This image is followed by a picture from 1974 of a dancer wearing a bikini and go-go boots, performing in a pub, which is followed by picture of performing bears and a trainer at a London circus in 1973, and then a family in Brixton. Later we are presented with a dishwasher dumped alongside a roadway, grouse shooting in countryside, drum majorettes, and then an old lady living alone in Middlesbrough. There are skinheads and beatniks, quiet moments and loud ones, too. Every page opens a moment that is as much a part of English life as every other – all of them separate but simultaneous notes in the chord.
In an Introduction by photographer David Elliott, he explains that “The ability to be both a part of something yet separate from it, is precious to any artist. When working with people and their lives, it is a necessary inoculation against the self-indulgent viruses of either sentimentality, through provincial identification, or sensationalism, through callousness. The work we see here is neither. “The camera,” in his own words, “allows me to enter other people’s lives it is an extraordinary tool to record experiences in the world. We used to think that everything was possible through photography. I still use it…to understand the way things are, to learn about the things I do know.” Balanced on a tightrope between engagement and detachment, his process of ‘understanding’ and ‘learning’ is energized by empathy.”
The majority of the images are street scenes, or interiors of pubs and homes. A fair number of them are taken out in the countryside. And while it would be true to say the images are candids in that most them are not posed, it would be completely untrue to say that they are mundane for ordinary. In the way that one detail can imply a universe, these images speak to the character of English life for the author. All of these images, individually and as a group, are complicated. Note the title of the book: England, My England. This is a personal book, a memoir of his witnessing and his participations.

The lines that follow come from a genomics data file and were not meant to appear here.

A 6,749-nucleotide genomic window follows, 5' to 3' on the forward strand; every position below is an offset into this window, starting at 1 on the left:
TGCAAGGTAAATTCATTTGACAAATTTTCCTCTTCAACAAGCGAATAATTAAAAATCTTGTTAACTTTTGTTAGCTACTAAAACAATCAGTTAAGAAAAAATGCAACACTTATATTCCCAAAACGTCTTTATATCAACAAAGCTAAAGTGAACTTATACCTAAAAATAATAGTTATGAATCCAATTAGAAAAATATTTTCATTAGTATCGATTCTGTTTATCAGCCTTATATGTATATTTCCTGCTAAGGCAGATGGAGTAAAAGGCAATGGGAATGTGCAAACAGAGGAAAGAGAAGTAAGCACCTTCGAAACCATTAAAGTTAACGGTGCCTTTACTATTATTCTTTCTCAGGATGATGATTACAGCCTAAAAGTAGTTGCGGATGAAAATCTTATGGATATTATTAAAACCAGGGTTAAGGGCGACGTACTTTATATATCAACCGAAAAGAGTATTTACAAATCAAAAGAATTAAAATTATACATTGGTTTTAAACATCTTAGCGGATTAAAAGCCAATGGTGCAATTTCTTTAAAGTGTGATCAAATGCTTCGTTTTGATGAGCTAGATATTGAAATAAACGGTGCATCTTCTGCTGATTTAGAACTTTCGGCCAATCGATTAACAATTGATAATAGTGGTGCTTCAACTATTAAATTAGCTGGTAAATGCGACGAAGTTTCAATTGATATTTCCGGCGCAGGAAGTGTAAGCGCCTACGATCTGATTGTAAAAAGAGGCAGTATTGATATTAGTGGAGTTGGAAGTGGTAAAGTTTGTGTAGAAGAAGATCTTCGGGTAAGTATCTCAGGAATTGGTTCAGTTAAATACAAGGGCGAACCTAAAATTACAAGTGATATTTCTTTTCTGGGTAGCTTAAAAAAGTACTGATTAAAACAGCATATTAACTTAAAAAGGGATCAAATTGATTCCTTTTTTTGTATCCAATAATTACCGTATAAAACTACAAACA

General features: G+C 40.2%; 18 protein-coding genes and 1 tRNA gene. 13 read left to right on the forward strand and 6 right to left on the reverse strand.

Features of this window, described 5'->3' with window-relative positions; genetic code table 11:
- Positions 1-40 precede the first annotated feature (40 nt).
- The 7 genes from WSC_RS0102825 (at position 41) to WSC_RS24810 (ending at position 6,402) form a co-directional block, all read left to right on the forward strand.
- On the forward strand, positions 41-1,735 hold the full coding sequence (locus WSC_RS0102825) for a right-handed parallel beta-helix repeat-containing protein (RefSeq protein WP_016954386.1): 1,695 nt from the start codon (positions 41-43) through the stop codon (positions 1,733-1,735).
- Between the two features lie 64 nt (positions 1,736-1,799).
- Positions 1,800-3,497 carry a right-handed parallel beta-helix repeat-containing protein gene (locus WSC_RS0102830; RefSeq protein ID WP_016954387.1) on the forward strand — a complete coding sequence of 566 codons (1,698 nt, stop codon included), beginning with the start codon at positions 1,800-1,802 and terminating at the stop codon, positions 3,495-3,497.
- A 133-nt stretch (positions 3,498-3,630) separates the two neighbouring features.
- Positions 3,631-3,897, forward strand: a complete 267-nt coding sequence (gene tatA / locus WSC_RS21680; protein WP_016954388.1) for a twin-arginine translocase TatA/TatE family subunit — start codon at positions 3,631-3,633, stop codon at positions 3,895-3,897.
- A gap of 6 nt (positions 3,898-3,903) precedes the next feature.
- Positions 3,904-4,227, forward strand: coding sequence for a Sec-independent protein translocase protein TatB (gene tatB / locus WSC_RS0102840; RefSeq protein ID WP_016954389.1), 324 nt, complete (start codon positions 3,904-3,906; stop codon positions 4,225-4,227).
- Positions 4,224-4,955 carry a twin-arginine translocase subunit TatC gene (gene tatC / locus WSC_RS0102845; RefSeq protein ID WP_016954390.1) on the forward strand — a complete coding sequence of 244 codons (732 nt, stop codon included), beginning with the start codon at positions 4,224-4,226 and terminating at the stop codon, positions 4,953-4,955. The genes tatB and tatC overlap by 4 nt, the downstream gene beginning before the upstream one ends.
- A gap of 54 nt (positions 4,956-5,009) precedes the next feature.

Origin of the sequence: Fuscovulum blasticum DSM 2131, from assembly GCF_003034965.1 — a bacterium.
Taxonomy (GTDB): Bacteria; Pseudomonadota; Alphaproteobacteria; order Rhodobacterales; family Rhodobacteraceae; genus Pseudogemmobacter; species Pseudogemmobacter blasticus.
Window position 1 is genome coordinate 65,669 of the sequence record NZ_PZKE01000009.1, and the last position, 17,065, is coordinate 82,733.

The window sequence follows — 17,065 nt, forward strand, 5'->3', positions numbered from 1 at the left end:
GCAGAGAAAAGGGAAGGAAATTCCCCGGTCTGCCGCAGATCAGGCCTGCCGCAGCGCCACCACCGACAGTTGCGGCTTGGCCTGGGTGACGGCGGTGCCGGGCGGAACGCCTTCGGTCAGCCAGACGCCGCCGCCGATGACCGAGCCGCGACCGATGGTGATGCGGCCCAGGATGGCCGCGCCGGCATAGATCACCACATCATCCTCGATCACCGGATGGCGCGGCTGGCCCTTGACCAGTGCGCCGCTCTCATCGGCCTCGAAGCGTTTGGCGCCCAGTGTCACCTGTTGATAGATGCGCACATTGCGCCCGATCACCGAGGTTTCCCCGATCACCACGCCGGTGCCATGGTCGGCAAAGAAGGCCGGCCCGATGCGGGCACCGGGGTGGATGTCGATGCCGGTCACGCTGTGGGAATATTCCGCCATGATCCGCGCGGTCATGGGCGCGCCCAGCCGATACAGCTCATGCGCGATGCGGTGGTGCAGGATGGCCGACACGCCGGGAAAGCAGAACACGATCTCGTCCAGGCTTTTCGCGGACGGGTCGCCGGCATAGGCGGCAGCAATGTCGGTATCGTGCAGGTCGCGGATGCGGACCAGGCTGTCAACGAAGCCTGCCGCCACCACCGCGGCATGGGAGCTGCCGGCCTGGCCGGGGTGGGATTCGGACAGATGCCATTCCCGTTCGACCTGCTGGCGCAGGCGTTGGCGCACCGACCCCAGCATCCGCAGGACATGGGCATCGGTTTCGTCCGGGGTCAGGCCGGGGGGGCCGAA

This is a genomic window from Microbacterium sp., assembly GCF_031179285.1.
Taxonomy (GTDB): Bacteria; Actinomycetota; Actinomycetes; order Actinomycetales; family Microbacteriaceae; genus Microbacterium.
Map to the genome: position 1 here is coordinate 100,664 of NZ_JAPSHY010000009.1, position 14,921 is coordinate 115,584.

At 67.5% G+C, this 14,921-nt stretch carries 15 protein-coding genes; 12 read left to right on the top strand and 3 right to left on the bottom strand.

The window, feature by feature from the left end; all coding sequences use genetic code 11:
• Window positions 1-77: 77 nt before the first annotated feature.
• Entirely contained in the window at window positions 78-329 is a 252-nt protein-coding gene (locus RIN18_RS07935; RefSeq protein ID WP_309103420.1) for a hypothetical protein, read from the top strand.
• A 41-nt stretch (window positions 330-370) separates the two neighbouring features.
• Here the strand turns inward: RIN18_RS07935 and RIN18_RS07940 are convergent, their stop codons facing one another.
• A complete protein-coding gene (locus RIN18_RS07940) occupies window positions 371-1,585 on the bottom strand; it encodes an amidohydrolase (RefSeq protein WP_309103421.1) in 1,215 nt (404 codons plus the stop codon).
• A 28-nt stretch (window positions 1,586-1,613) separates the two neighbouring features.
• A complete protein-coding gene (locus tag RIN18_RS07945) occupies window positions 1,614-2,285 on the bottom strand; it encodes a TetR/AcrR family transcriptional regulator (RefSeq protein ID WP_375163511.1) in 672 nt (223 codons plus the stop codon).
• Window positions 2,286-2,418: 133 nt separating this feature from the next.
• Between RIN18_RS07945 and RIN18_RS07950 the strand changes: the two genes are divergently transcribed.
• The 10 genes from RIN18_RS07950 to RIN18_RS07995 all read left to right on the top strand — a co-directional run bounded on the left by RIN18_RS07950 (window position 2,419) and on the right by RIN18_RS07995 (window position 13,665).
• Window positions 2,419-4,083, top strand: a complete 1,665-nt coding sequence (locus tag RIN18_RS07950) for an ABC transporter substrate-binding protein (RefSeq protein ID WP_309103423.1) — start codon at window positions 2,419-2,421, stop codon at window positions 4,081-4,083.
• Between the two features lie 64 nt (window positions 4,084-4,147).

England, My England was first published in hardback in 2009. Now, fourteen years later, the book is released in paperback. There is no indication whether the book has been updated or not, but that doesn’t really matter. The images, taken from the span of Steele-Perkins’ photographic life, remain fresh and insightful.
The book is 103 pages long, not counting the Preface and Introduction, and contains 106 images.
Thumbing through the pages of England, My England, forward and backward, is a rewarding experience. This book is evidence of the insight available to a curious lens and photographer. At the end of it, while it would be difficult to say exactly what the viewer will have learned, there is no doubt that a viewer’s understanding of at least one version of England will be substantially richer and detailed. England, My England, is the kind of book you might pick up absent mindedly and three hours later discover you are still holding it, happily and thankfully.